I take that as a good thing, and would do so regardless of the party it would benefit.

          Whom should not get to vote? Blind people? Deaf people? People with IQ less than 80?
          Citizens who do not speak English well? Folks who have recently had to move? College students?

          In MobiusLand, it’s going to be easier to vote.

  7. Here’s the problem: State legislatures often, for purposes of expediency, ignore certain very clear and sharply defined rules. A case in point: The Maryland General Assembly has an annual session of 90 days beginning on the second Wednesday in January. That session ends at mid-night on the 90th day.

    Typically, the work of the General Assembly is not completed by midnight on the 90th day. Thus, the clocks in the legislative chambers are, literally, stopped several minutes before midnight and only turned to a minute or so before midnight once the votes on relevant bills, according to the presiding officers of the two houses, have concluded. Often, this takes several hours and concludes, in real time, well into the morning. Of course, since the work is concluded before the “official” clocks have hit midnight, the presiding officers declare that bills passed, even those passed after actual midnight, have been legally enacted.

    No one really objects to this procedure since it is not generally used to gain any sort of partisan advantage. My guess is that the “two-thirds” rule in Michigan has, heretofore, been used in a similar manner. That is, to enact bills efficiently and have them in place earlier than the constitutional “default” mandate would allow, but applying the rule in a generally non-partisan manner.

    Currently, however, the Michigan practice has been turned to obtain partisan advantage. For instance, a bill that limits voter participation is given a “two-thirds heckser” so that it hobbles Democratic electoral gains in November, 2012. If it did not have a “two-thirds heckser,” it would only become effective in the November, 2014, election. Because all of the seats in the Michigan House of Representatives are up for grabs in November, 2012, and a change of 9 seats (out of 110) will be sufficient to turn control in that house over to the Democrats, the “two-thirds heckser” is nothing more than an attempt to use every effort by the Republicans to hang on to power.

  8. “No one really objects to this procedure since it is not generally used to gain any sort of partisan advantage.”

    People do actually object to this sort of thing, all the time. They’re generally dismissed as “cranks”, and don’t have enough political/legal leverage to get anything done about the abuses. But they ARE objecting, and let’s not pretend otherwise.

    Just as we shouldn’t pretend it’s not routinely used for partisan advantage. Even if people don’t like to admit the things they favor are matters of partisan advantage.

    1. I should have said that I am not aware of anyone ever objecting to this procedure. My guess is that it is used to wrap up and pass legislation that has, in essence, already been agreed to by the legislature and where the final vote is a formality. This certainly distinguishes this procedure from the Michigan situation where there has been a substantive difference in outcome due to the willful application of ignoring the “formal” rule that, informally, is more often than not ignored so long as no one’s partisan toes are being stepped on.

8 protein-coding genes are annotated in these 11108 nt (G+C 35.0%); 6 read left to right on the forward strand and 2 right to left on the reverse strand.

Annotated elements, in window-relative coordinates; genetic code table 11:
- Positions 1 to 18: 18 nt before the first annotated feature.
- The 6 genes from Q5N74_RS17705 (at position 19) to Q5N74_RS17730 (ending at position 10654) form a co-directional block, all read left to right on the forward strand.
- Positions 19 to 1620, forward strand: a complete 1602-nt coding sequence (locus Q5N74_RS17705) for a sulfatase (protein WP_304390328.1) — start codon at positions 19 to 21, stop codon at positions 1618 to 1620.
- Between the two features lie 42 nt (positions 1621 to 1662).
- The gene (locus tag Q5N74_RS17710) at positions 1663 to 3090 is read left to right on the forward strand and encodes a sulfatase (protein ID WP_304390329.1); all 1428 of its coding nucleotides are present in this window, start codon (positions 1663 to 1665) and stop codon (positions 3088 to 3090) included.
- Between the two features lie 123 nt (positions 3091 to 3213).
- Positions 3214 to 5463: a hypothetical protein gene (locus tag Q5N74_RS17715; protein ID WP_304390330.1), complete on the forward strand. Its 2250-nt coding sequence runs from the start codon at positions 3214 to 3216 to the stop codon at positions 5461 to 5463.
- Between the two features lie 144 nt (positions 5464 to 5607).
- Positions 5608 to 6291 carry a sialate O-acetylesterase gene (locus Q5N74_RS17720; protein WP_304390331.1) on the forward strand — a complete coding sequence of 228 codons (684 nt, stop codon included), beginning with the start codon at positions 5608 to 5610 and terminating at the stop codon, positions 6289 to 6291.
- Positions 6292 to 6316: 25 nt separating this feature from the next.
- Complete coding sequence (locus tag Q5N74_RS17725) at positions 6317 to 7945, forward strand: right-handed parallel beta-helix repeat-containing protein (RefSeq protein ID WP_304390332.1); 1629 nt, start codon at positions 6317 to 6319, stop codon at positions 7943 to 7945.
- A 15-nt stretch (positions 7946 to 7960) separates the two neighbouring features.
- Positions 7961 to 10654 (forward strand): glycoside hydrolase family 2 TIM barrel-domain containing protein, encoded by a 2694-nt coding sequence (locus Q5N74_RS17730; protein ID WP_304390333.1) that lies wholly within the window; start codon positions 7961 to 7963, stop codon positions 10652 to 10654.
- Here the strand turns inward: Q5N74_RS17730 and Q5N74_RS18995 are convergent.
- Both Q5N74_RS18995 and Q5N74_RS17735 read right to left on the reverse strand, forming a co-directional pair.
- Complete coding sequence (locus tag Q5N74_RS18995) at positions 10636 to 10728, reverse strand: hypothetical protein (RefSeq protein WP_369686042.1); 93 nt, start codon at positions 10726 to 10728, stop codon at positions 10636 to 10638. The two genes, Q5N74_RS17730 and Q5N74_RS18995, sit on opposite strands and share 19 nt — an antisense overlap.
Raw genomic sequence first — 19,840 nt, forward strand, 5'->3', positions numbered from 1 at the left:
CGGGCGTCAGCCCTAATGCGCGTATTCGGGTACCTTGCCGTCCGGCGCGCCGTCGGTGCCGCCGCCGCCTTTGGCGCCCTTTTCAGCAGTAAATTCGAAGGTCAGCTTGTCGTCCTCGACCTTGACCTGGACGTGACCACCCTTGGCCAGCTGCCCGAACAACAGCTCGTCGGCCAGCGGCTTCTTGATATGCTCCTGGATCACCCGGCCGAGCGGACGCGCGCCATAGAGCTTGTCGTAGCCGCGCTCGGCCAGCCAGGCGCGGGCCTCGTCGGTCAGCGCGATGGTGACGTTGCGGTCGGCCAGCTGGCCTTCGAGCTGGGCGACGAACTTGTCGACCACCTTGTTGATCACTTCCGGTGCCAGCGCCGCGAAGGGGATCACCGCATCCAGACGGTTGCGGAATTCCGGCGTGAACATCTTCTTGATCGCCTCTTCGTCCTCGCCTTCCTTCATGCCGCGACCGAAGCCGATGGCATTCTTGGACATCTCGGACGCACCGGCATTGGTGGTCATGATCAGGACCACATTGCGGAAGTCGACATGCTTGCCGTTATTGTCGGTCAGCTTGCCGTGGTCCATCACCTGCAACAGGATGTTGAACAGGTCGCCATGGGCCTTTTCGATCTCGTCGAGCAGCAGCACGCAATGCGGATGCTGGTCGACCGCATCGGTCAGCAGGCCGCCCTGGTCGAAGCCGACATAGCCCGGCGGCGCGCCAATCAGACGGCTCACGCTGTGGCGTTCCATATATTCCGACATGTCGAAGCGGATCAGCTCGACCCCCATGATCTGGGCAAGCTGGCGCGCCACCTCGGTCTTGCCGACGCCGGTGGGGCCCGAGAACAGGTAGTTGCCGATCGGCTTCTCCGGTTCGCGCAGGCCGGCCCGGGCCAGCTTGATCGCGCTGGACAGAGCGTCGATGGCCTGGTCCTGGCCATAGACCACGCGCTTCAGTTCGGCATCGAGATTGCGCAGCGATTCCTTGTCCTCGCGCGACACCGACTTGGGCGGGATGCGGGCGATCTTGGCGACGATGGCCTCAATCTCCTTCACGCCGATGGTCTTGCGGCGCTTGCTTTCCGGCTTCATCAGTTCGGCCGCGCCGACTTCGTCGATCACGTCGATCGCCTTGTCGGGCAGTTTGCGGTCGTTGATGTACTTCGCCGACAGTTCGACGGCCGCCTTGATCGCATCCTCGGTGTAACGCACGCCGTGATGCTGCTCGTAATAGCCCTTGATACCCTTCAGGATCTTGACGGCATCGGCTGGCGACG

9. It is telling that precedent is cited by several commenters as a test of legitimacy for this authoritarian practice. No doubt, we will, eventually, have Obama to thank for the legitimacy of the fascist state imposed by some future Republicans.

    1. Just to be clear, I did not cite it as a test of legitimacy. I was merely pointing out that Rachel Maddow’s reporting was oddly incomplete.

  10. Is anybody going to address how this differs materially from the federal practice of holding ‘voice votes’ which either never actually take place, or are simply ways of disguising the absence of a quorum? Both are lies, albeit tacit, intended to circumvent constitutional requirements.

  11. J., anybody who’s watched CSPAN is aware of the ‘voice votes’ with no time allowed for anybody to voice a vote. As for using them to disguise the absence of a quorum, perhaps the most notorious example is this: (Near the bottom.)

    I know the Gun Owners of America, another group, have a little
    different view. They are blaming me for the Brady bill that passed
    because I sat here with the majority leader and everybody else had gone
    home, and we made an arrangement. We let that bill pass. I was
    picketed, and they called me a traitor, and everything else, and some
    things I cannot repeat, because that happened. They said it was my
    fault. I could have stopped it. We are being deluged with calls now
    saying, “Filibuster, don’t cave in. You can do it, stop it. Stop this

    Dole is referring to his getting together with the Majority leader to pass the Brady bill, without a quorum present. “After everybody else had gone home”.

  12. J, the bill was under filibuster, 3 senators got together for the cloture vote, after which 99 voted on the actual passage.

    I’m sure this won’t offend you, but it’s still a violation of the Constitution’s quorum requirements in order to get something passed that wouldn’t have otherwise.